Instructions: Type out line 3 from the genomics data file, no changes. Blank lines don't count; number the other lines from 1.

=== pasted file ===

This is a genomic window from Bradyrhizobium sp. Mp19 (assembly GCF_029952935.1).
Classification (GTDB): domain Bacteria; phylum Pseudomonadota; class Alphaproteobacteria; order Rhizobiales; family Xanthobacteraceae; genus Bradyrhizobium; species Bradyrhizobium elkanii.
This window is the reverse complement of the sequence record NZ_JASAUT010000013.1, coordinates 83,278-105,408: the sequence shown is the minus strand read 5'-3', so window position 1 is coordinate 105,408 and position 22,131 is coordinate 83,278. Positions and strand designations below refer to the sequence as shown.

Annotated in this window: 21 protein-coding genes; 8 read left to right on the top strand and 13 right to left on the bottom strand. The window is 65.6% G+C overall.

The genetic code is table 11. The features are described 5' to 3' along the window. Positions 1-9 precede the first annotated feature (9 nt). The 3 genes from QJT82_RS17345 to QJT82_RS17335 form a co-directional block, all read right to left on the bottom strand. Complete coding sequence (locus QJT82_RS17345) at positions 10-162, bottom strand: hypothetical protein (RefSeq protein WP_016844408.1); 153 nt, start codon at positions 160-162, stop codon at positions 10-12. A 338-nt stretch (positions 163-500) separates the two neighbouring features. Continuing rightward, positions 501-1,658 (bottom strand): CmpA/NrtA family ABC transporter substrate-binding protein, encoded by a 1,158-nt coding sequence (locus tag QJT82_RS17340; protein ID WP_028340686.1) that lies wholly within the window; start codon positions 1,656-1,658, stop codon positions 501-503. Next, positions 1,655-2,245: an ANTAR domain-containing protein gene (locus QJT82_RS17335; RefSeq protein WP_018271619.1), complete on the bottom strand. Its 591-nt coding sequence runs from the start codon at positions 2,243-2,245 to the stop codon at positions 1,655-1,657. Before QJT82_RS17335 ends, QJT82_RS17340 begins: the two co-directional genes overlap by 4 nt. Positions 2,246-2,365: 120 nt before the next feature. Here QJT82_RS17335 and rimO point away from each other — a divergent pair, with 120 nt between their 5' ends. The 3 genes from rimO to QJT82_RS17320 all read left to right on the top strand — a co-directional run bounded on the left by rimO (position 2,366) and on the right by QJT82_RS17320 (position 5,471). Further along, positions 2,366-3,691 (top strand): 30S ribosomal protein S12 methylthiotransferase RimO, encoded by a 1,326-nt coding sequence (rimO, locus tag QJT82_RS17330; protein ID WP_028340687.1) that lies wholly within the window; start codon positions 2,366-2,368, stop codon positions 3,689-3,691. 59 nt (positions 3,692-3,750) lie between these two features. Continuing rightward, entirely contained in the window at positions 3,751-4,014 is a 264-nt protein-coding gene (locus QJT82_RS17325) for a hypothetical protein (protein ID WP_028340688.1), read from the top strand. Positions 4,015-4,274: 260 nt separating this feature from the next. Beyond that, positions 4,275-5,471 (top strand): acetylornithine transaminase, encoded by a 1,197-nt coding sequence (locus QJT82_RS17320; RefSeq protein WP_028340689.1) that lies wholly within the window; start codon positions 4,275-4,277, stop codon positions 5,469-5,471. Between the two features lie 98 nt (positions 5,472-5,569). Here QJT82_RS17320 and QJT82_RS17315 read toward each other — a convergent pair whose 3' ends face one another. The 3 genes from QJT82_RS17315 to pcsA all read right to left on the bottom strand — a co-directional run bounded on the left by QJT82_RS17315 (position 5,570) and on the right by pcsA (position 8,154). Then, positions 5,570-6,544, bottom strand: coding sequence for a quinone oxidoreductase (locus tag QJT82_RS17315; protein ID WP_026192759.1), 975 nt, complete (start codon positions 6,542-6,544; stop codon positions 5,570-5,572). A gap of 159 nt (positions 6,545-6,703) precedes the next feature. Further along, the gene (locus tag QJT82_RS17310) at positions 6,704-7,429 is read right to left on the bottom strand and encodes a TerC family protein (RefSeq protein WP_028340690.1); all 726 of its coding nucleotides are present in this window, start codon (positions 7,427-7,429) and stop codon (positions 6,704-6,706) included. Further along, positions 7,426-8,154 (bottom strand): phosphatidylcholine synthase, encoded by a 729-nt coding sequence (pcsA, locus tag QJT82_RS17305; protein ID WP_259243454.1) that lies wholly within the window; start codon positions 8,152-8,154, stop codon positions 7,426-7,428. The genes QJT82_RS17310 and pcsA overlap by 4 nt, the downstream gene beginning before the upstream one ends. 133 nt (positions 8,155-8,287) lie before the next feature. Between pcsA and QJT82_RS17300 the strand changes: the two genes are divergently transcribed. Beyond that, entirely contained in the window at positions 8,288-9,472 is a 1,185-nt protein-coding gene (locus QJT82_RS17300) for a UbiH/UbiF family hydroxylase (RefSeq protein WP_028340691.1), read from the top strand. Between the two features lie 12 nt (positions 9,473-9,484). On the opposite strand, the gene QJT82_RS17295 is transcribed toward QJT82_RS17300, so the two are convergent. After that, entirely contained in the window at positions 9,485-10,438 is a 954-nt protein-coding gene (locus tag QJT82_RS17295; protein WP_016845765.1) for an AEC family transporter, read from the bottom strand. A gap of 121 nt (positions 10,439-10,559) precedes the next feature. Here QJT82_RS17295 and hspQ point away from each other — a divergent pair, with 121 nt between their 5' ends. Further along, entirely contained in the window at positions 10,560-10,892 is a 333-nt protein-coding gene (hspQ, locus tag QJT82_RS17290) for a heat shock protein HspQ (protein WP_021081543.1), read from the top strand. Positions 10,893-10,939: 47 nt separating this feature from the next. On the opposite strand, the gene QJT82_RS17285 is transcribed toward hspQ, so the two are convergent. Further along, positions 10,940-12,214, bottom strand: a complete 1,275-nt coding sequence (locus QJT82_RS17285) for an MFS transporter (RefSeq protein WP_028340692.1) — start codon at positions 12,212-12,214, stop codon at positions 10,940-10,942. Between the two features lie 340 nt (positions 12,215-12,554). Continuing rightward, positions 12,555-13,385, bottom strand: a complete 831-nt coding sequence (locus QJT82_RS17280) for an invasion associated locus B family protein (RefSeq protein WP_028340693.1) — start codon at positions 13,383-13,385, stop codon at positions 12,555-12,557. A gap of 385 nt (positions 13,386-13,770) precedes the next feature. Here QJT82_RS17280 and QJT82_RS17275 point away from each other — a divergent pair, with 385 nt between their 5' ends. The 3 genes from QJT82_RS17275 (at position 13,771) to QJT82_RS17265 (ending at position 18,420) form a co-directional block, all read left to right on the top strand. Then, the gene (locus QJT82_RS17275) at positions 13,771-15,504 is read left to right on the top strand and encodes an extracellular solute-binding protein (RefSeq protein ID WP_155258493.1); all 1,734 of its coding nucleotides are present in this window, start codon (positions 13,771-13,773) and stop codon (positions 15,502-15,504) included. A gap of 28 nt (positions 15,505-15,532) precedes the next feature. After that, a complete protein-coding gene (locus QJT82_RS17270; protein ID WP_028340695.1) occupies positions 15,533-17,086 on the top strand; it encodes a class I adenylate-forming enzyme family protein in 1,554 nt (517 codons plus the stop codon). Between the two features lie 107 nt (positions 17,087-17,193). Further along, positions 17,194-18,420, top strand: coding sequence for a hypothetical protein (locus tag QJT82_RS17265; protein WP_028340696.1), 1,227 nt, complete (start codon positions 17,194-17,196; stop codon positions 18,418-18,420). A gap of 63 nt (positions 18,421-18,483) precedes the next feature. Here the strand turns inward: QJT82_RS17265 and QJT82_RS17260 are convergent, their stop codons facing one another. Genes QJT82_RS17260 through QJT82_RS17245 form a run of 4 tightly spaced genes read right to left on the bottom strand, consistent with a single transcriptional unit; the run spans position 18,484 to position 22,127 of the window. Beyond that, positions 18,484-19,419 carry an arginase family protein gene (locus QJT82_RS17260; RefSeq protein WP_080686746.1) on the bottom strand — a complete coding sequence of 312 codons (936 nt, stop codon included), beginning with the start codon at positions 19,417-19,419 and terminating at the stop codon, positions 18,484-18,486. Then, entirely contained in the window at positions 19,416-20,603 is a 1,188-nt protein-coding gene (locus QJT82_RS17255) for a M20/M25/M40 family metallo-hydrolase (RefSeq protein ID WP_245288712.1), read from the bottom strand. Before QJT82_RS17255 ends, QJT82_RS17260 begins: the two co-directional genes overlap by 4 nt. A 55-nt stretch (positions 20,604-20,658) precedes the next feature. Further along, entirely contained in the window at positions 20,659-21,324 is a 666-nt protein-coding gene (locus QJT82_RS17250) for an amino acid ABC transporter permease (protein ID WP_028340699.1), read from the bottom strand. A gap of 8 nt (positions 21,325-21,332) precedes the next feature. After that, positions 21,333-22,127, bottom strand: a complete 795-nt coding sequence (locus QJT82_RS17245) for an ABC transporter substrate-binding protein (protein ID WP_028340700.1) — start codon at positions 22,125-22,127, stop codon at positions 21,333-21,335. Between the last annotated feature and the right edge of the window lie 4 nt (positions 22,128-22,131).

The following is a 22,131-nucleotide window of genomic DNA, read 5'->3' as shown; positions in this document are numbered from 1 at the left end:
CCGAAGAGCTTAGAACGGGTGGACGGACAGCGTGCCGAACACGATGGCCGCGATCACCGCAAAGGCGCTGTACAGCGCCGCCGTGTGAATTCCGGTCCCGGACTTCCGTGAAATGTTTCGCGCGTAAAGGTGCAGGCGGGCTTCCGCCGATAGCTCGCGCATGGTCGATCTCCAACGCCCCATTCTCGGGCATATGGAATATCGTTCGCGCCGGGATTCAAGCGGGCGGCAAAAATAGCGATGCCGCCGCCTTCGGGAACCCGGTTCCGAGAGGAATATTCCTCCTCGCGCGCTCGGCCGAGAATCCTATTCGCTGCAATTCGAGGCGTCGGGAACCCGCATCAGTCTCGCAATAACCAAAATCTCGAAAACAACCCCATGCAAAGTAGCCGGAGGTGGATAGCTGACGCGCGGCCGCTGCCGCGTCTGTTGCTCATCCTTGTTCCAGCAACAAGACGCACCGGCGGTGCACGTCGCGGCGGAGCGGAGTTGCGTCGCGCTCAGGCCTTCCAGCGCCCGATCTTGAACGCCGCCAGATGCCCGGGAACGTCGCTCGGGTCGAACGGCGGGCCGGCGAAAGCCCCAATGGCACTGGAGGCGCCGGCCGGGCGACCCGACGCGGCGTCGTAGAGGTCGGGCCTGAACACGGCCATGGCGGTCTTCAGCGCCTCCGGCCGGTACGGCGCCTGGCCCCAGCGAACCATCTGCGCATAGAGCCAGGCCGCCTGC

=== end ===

This window is the reverse complement of the sequence record NZ_JASAUT010000013.1, coordinates 83,278-105,408: the sequence shown is the minus strand read 5'-3', so window position 1 is coordinate 105,408 and position 22,131 is coordinate 83,278. Positions and strand designations below refer to the sequence as shown.